Tim Benz: Breaking down Pirates GM Ben Cherington’s ties to Neal Huntington
It could just be one of those “funny how things work out” stories.
Or, it could make more sense than that.
“He was someone who helped me get an interview for an internship with the Cleveland Indians in 1998,” new Pirates general manager Ben Cherington said of his predecessor Neal Huntington. “He was really helpful to me getting that interview and getting my foot in the door.”
In 1998, Huntington was the director of player development with the Indians. Nine years later he’d become the general manager of the Pittsburgh Pirates.
Twelve years after that, Cherington — a fellow product of Amherst College — took over the job Huntington once had.
“I’ve got a lot of respect for him as a person,” Cherington said of Huntington Monday.
I know Huntington felt the same way. In May 2014, I left Pittsburgh briefly to work in Boston. By that point, Cherington was the general manager of the Red Sox, just a few months removed from a World Series victory.
On my last day at work in Pittsburgh, I was at PNC Park. On the way out, I said goodbye to Huntington and told him I was leaving for New England.
Huntington beamed with a big smile and mentioned how much he liked Cherington. He was effusive in his praise personally and professionally. How good of a guy he was. How much I’d enjoy covering him. How smart Cherington was and how nice of a job he had done in Boston.
Now Cherington is sitting in the same office Huntington did for over a decade, after Huntington helped Cherington get his start in the first place.
And, apparently, Huntington even consulted with Cherington through the hiring process.
“I did get to speak with Neal a couple times,” Cherington said of the weeks leading up to his appointment. “He was incredibly helpful throughout the process. In terms of teaching me things about Pittsburgh. The people here. The opportunity. That was an important part of the process for me.”
At this point, we could just say, “Huh, what a small world baseball is.” Leave it at irony, or coincidence.
But the connection probably goes a little deeper.
Between when Cherington resigned amidst a structural realignment at Fenway Park in August 2015 and when he became vice president of baseball operations with the Toronto Blue Jays in September 2016, it wouldn’t shock me if Huntington perhaps brought up Cherington’s name as a guy the Pirates should look to hire.
Or, at the very least, a guy Huntington had mentioned around the offices.
“Ben Cherington has been on my radar screen and baseball’s radar screen for the last several years,” Pirates owner Bob Nutting said. “The people who I really respect in baseball all equally respect Ben.”
Nutting said he didn’t talk to Huntington directly about Cherington. Maybe he didn’t have to. Maybe a seed had already been planted.
And the shoe fits.
It’s probably oversimplifying things to say it this way, but in his best of times in Boston, Cherington was lauded for winning with a small-market approach to talent procurement despite the benefit of a big-market payroll.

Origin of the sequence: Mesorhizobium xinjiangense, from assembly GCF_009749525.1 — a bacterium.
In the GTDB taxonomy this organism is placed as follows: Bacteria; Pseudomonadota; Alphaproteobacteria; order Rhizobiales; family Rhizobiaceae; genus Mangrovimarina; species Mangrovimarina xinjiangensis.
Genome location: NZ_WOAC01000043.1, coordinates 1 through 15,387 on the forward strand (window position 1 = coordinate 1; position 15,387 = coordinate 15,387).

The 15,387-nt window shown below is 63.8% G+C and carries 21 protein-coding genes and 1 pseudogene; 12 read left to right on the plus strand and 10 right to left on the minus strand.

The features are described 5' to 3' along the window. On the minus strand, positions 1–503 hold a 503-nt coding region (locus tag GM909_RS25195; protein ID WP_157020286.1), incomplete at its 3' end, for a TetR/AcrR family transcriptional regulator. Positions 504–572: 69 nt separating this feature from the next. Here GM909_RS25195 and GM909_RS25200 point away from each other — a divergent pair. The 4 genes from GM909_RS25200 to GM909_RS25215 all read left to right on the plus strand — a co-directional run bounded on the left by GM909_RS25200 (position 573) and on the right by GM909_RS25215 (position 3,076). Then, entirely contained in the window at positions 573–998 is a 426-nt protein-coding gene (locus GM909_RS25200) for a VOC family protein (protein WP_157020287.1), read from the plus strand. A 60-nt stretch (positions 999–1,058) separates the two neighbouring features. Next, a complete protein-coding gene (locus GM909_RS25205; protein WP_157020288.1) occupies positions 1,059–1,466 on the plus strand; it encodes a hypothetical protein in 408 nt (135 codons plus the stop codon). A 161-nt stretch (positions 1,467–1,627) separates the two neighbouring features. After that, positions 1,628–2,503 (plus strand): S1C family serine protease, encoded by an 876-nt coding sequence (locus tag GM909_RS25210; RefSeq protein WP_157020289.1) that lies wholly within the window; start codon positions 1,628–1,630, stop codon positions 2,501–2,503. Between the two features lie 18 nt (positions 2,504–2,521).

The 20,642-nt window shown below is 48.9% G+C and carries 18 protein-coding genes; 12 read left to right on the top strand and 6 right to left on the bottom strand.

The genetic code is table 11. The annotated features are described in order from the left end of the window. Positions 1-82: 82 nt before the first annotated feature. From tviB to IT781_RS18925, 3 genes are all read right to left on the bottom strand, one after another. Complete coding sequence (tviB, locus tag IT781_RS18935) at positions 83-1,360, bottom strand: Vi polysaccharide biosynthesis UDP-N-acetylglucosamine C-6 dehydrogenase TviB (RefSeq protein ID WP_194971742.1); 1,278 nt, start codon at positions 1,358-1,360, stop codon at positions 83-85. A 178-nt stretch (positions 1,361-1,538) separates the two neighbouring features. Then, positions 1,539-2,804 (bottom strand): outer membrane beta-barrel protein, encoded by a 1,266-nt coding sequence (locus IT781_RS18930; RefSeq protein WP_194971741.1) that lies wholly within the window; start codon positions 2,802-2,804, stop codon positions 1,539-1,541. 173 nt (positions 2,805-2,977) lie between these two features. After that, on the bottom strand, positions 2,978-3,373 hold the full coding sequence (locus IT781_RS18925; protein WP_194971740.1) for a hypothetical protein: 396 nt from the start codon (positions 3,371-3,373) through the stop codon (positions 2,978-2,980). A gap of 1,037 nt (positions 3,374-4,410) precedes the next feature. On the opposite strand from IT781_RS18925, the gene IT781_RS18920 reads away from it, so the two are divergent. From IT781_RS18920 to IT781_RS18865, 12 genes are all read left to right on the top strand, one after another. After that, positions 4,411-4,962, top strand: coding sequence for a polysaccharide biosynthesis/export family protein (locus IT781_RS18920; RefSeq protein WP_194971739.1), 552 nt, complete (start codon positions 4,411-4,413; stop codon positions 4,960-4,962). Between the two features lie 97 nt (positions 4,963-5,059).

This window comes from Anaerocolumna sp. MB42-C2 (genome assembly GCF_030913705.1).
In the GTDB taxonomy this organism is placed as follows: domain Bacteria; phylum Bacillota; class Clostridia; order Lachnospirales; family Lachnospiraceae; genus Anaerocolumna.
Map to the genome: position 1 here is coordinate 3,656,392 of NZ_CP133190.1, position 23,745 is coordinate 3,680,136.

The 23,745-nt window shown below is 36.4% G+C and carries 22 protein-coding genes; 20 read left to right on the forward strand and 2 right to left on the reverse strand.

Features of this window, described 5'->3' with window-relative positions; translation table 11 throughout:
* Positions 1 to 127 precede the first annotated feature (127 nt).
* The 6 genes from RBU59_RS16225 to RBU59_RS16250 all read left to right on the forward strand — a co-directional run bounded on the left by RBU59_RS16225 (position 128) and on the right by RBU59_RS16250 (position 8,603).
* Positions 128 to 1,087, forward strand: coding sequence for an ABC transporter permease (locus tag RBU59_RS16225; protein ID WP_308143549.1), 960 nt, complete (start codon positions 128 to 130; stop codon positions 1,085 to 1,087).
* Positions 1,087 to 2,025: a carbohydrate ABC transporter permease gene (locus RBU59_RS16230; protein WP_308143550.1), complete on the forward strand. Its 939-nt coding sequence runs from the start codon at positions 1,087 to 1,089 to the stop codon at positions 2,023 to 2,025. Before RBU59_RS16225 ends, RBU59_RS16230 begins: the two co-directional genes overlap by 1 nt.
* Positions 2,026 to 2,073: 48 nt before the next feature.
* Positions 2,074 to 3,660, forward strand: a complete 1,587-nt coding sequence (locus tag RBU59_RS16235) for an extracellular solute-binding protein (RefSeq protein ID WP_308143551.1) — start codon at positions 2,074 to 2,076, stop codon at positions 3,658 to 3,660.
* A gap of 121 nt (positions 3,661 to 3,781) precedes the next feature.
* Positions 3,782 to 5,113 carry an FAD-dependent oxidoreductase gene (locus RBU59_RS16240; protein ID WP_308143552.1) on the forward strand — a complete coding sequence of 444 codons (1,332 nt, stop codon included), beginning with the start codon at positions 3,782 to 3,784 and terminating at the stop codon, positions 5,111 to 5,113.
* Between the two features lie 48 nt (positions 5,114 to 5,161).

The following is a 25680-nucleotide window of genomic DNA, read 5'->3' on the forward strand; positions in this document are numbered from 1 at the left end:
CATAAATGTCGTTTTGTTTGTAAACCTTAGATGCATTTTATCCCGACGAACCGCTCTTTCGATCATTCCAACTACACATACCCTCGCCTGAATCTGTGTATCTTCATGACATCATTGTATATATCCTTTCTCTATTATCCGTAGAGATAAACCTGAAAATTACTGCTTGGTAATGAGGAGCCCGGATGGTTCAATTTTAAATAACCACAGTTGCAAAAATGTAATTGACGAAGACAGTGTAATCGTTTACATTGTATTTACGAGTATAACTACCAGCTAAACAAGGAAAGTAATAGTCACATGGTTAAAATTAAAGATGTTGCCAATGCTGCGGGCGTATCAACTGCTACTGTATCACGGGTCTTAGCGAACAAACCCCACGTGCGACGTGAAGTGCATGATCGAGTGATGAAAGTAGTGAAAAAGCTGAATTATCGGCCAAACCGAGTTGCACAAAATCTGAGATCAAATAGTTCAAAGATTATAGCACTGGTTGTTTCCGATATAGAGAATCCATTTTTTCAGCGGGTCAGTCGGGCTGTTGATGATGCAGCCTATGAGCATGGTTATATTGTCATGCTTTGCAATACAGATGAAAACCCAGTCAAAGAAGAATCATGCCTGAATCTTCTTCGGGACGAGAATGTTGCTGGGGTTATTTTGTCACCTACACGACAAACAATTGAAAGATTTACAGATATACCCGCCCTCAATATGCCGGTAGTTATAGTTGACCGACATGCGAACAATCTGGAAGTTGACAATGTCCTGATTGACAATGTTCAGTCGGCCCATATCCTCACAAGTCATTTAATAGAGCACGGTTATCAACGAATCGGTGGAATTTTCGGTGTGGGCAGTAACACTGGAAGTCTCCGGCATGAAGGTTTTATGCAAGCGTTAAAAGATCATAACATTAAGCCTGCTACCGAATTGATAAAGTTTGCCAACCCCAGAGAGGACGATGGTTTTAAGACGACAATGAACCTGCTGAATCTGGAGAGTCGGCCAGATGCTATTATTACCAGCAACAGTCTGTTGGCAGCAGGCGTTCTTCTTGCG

Look at the 2013 World Series team which went from last place to first place.
Cherington shed $262 million by moving the contracts of Josh Beckett, Carl Crawford and Adrian Gonzalez. He offset their departures by cobbling together seven mid-tier free agents.
No. He’ll never get the financial latitude to sign seven MLB free agents here. But assembling a roster with an eye toward finding multiple, maneuverable parts from less than obvious places is partially how Huntington got the Pirates to the playoffs in 2013-15.
Koji Uehara = Jason Grilli
David Ross = Russell Martin
Ryan Dempster = Francisco Liriano
Stephen Drew = Clint Barmes
Or, at least, close enough.
But in his worst of times in Boston, Cherington and the Red Sox organization at large were criticized for the same attitude of operating like a small-market team — trying to “Moneyball” their way to another World Series when they had plenty of money to spend.
Next thing you know, Jon Lester isn’t getting the contract he wants, so he’s traded before the end of 2014 and winds up going to the playoffs with the A’s and then signs for big money with the Cubs.
*(Clears throat)* Gerrit Cole *(Clears throat)*
And Cherington sometimes caught heat for holding onto prospects too long instead of getting a good return.
Henry Owens = Nick Kingham.
Then, in hopes of avoiding a second straight last-place finish, when Cherington did decide to spend big in the offseason before 2015, it was on duds like Pablo Sandoval and Hanley Ramirez to the tune of $183 million.
And they finished in last place anyway.
Panda > Lonnie Chisenhall
But you get the point.
Where Pirates fans hope Cherington regains a magic touch — one that Huntington had but lost along the way — is in drafting and development, which saw him as part of an organization that got the likes of Mookie Betts, Rafael Devers, Xander Bogaerts and Andrew Benintendi into the system over his years there.
Nutting liked and respected Huntington. He reiterated that in those exact words Monday. I’m sure there was a lot of Nutting’s gut that didn’t want to fire Huntington in the first place. Yet he knew he had to based on the club’s stagnation since the start of 2016 and the fanbase’s outcry for change.
So why not get a guy that is like Huntington in a lot of ways, that just isn’t — well — actually Huntington.
For a few years, Huntington did a lot of things right here.
Until he didn’t.
That’s where Cherington hopes the similarities end.